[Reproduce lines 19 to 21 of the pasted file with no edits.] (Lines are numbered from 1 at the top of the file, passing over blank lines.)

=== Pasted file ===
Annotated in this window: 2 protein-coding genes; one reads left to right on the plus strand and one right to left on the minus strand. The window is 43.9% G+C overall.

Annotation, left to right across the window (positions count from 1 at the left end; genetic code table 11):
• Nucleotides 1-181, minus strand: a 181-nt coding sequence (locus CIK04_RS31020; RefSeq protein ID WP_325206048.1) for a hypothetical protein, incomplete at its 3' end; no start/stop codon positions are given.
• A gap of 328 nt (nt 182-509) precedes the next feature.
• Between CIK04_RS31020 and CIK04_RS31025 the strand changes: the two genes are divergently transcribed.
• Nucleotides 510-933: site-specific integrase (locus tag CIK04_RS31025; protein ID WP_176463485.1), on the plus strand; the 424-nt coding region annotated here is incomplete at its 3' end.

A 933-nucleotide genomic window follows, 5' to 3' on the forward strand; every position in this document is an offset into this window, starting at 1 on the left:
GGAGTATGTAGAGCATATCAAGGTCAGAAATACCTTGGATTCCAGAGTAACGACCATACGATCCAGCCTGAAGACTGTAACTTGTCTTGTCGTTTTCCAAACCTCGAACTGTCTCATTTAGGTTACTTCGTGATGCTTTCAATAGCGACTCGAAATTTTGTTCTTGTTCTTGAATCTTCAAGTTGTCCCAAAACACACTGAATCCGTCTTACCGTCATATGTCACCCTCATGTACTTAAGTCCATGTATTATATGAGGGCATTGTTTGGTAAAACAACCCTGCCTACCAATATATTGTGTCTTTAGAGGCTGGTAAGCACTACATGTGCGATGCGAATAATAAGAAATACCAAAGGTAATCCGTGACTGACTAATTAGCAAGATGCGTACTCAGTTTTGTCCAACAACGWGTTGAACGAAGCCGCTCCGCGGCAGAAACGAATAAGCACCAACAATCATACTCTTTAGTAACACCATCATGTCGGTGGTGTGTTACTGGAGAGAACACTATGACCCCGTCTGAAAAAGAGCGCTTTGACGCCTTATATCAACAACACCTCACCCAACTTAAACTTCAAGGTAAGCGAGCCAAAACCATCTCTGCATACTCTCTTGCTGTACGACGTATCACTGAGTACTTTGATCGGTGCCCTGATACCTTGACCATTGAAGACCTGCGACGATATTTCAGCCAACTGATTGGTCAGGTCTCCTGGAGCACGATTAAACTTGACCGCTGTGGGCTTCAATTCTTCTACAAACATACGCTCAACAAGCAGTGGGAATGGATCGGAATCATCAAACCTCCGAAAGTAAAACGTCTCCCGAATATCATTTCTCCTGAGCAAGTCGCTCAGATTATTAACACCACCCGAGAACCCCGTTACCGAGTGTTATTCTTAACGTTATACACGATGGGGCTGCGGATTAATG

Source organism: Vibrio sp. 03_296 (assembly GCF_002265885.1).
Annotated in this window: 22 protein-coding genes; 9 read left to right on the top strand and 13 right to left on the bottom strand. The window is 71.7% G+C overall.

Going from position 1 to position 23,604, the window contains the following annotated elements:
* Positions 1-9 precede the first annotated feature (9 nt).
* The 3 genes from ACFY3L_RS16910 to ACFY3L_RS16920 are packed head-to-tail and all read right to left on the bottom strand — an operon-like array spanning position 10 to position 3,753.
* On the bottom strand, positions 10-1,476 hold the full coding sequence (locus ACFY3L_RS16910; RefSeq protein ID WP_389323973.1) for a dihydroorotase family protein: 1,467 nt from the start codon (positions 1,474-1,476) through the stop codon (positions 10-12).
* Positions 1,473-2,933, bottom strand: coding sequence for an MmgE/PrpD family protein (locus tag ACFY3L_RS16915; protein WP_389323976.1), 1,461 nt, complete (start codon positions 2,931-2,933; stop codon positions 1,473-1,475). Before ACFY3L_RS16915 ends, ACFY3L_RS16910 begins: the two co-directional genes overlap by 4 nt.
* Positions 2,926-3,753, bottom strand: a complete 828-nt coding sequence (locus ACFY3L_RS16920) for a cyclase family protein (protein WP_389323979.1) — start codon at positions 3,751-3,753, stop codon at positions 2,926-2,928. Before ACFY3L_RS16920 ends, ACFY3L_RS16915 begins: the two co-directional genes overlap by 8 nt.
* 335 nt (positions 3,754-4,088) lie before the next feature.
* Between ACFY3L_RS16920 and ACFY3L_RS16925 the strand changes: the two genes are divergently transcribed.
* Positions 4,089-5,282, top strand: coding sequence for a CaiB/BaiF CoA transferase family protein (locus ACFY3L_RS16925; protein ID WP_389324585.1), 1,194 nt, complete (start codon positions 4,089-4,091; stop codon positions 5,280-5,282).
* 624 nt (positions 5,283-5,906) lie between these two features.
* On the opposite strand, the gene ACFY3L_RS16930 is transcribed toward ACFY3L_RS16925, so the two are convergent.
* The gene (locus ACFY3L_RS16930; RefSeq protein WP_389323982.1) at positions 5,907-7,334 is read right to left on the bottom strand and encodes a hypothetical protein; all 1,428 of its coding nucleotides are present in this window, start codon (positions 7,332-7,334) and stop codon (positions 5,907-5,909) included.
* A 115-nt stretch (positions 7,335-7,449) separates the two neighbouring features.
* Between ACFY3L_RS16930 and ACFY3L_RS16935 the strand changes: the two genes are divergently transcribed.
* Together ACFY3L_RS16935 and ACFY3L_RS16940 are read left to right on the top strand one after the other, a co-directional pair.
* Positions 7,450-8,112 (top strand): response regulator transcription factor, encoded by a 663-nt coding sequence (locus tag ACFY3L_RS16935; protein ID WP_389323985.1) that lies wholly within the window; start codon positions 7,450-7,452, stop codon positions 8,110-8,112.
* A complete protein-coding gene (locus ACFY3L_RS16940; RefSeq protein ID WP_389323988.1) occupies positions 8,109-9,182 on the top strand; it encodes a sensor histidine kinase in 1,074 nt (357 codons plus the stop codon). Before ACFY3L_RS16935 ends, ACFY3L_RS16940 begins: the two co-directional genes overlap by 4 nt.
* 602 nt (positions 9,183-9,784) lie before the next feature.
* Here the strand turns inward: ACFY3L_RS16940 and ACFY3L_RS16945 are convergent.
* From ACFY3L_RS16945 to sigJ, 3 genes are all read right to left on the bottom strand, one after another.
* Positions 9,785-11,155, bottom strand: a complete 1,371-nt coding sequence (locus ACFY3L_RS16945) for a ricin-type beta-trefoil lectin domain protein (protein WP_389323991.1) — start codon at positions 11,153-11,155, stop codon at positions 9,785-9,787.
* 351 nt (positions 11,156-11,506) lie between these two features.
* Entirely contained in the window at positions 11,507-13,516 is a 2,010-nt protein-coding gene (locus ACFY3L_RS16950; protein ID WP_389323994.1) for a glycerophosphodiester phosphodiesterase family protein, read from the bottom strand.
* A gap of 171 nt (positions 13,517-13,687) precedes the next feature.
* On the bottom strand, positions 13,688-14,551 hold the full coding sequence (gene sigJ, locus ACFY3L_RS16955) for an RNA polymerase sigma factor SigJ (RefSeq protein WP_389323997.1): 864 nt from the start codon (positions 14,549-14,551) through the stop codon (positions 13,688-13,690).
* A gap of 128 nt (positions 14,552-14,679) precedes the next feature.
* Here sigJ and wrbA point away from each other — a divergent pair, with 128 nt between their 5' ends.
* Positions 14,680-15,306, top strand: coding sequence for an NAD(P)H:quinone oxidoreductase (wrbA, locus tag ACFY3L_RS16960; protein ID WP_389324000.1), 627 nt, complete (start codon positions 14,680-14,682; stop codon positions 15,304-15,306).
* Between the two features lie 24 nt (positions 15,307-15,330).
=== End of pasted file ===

* Positions 4,089-5,282, top strand: coding sequence for a CaiB/BaiF CoA transferase family protein (locus ACFY3L_RS16925; protein ID WP_389324585.1), 1,194 nt, complete (start codon positions 4,089-4,091; stop codon positions 5,280-5,282).
* 624 nt (positions 5,283-5,906) lie between these two features.
* On the opposite strand, the gene ACFY3L_RS16930 is transcribed toward ACFY3L_RS16925, so the two are convergent.